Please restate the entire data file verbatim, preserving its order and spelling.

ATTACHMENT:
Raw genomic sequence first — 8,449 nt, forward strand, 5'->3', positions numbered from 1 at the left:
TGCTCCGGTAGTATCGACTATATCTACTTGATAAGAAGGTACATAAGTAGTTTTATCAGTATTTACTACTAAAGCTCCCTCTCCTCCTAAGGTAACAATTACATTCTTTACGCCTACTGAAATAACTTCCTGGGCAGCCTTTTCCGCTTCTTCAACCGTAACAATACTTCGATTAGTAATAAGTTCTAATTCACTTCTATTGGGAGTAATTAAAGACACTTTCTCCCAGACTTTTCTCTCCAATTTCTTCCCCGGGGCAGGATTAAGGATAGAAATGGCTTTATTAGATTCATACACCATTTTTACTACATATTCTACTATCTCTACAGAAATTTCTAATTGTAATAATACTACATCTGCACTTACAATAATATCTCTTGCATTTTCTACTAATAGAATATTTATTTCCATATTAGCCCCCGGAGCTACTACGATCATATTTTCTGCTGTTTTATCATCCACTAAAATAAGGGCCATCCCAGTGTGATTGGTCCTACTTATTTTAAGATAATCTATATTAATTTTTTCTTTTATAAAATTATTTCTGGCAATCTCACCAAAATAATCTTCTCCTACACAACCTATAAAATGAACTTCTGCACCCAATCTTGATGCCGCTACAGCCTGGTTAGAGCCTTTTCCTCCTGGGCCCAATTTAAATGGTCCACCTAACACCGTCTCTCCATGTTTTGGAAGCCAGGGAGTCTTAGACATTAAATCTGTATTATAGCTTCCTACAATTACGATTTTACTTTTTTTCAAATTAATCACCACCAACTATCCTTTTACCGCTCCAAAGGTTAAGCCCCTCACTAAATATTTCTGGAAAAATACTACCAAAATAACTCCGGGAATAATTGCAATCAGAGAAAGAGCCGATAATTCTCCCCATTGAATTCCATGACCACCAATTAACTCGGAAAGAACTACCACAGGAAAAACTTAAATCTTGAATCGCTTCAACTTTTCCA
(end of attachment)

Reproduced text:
Raw genomic sequence first — 8,449 nt, forward strand, 5'->3', positions numbered from 1 at the left:
TGCTCCGGTAGTATCGACTATATCTACTTGATAAGAAGGTACATAAGTAGTTTTATCAGTATTTACTACTAAAGCTCCCTCTCCTCCTAAGGTAACAATTACATTCTTTACGCCTACTGAAATAACTTCCTGGGCAGCCTTTTCCGCTTCTTCAACCGTAACAATACTTCGATTAGTAATAAGTTCTAATTCACTTCTATTGGGAGTAATTAAAGACACTTTCTCCCAGACTTTTCTCTCCAATTTCTTCCCCGGGGCAGGATTAAGGATAGAAATGGCTTTATTAGATTCATACACCATTTTTACTACATATTCTACTATCTCTACAGAAATTTCTAATTGTAATAATACTACATCTGCACTTACAATAATATCTCTTGCATTTTCTACTAATAGAATATTTATTTCCATATTAGCCCCCGGAGCTACTACGATCATATTTTCTGCTGTTTTATCATCCACTAAAATAAGGGCCATCCCAGTGTGATTGGTCCTACTTATTTTAAGATAATCTATATTAATTTTTTCTTTTATAAAATTATTTCTGGCAATCTCACCAAAATAATCTTCTCCTACACAACCTATAAAATGAACTTCTGCACCCAATCTTGATGCCGCTACAGCCTGGTTAGAGCCTTTTCCTCCTGGGCCCAATTTAAATGGTCCACCTAACACCGTCTCTCCATGTTTTGGAAGCCAGGGAGTCTTAGACATTAAATCTGTATTATAGCTTCCTACAATTACGATTTTACTTTTTTTCAAATTAATCACCACCAACTATCCTTTTACCGCTCCAAAGGTTAAGCCCCTCACTAAATATTTCTGGAAAAATACTACCAAAATAACTCCGGGAATAATTGCAATCAGAGAAAGAGCCGATAATTCTCCCCATTGAATTCCATGACCACCAATTAACTCGGAAAGAACTACCACAGGAAAAACTTAAATCTTGAATCGCTTCAACTTTTCCA